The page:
4. This is a street competition not night orienteering. The majority of events should take place in towns, streets or on paths. Short, safe stretches in open country where powerful torches are not needed may be acceptable, but must not become the norm. If competitors are sent outside towns the organizer should consider the safety of possible route choices.
  5. The planner scores 10 points and may allocate his/her points to the course of his choice; max. one such score per runner per season. If anyone plans more than one event in a season, for the second and subsequent events they plan they will receive the highest score they have achieved by running their nominated course at an event where they actually run.
  6. The winner on each course scores 10 points, second 9 points and so on. In the unlikely event of a tie in an event, both competitors receive the higher score, with the next competitor scoring two points less. If there are more than 10 runners on a course, the 10th and all subsequent runners will each receive 1 point. All competitors, whether Harlequins or not, are eligible for points.
  7. If there is a tie at the end of the season then the competitor with more scores of 10 from running on his/her course wins the trophy. If there is still a tie the most running scores of 9 determines and so on.
  8. Under no circumstances may points be transferred between courses. A competitor must make it clear which course he is running before starting an event.
  9. In unusual circumstances (e.g competitors not finding a control, controls being vandalised) it will be the planner's discretion to revise times and placings. Planners should ensure no one is disqualified and comes away with no points. Generally 1 minute is added for each minor mistake e.g. next lamppost along a straight road, 2 or 3 minutes for each more serious miss, 5 minutes for each missing control.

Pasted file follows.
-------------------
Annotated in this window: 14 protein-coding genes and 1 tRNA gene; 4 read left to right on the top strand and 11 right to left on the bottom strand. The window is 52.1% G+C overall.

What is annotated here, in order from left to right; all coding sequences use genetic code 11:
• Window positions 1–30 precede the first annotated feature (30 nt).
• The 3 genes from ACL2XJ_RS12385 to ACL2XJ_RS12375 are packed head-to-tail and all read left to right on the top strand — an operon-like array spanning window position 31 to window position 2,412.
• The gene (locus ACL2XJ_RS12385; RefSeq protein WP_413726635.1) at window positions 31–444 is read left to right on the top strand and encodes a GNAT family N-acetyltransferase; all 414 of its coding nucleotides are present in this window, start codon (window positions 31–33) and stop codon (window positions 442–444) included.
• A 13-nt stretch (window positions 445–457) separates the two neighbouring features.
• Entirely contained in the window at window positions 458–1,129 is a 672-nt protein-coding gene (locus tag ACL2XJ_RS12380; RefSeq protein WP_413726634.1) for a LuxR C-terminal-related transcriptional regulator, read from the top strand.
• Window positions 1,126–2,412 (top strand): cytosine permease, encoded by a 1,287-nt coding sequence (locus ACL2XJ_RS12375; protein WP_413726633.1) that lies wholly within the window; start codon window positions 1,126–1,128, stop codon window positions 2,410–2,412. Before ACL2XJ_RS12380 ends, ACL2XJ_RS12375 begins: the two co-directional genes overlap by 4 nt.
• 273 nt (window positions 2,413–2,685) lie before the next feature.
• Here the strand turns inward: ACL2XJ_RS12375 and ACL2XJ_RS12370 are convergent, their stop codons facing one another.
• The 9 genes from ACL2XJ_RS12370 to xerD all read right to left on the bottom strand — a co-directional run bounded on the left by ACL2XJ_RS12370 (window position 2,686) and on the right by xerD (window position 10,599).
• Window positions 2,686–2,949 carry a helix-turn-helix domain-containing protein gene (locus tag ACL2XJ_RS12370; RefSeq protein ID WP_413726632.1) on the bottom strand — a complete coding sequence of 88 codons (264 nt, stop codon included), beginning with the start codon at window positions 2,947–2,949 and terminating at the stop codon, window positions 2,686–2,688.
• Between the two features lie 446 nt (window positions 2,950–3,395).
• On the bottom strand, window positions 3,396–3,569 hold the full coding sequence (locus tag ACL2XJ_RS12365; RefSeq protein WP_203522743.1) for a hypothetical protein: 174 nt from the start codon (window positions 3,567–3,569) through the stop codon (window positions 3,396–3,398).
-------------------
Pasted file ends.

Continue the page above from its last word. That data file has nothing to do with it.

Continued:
10. In the event of a dispute the NSL Coordinator will make a ruling.
  11. In the even more unlikely event that this ruling is not acceptable, appeal may be made to the Club Captain, or (if the NSL Coordinator and Club Captain are one and the same) the Club Chairman.
  12. Start times are normally 6.30 - 7.30pm but may be altered at the planner's discretion.


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The normal time for starts is 6:30 to 7:30pm, in order to avoid the worst of the rush hour traffic. Earlier starts will be available at some events and may possibly be negotiated by individuals at others.

Events use urban streets and paths, with the occasional stretch of open space or canal towpath. A headlight or torch is often useful, particularly for the longer courses, but it doesn't need to be particularly powerful - enough to see your footing and read the map.

Participants are responsible for their own safety and take part at their own risk. Courses may cross main roads and some reflective clothing is advisable.

Trophies are awarded for overall winners on each course at the end of the season.

Previous Seasons

2015-2016 page
2015/2016 season league table
2014-2015 page
2014/2015 season league table
2013-2014 page
2013/2014 season league table
2012-2013 page
2012/2013 season league table
2011-2012 page
2011/2012 season league table
2010-2011 page
2010/2011 season league table
2009-2010 page
2009/2010 season league table
2008-2009 page
2008/2009 season league table
2007-2008 page
2007/2008 season league table
2006-2007 page
2006/2007 season league table
2005-2006 page
2005/2006 season league table
2004/2005 season league table
2003/2004 season league table

The nerve centre of the 2010 BIMM Russ Fauset in charge at the 2010 Droitwich event centre.

control kite at night street lamp control
night street scene
street lamp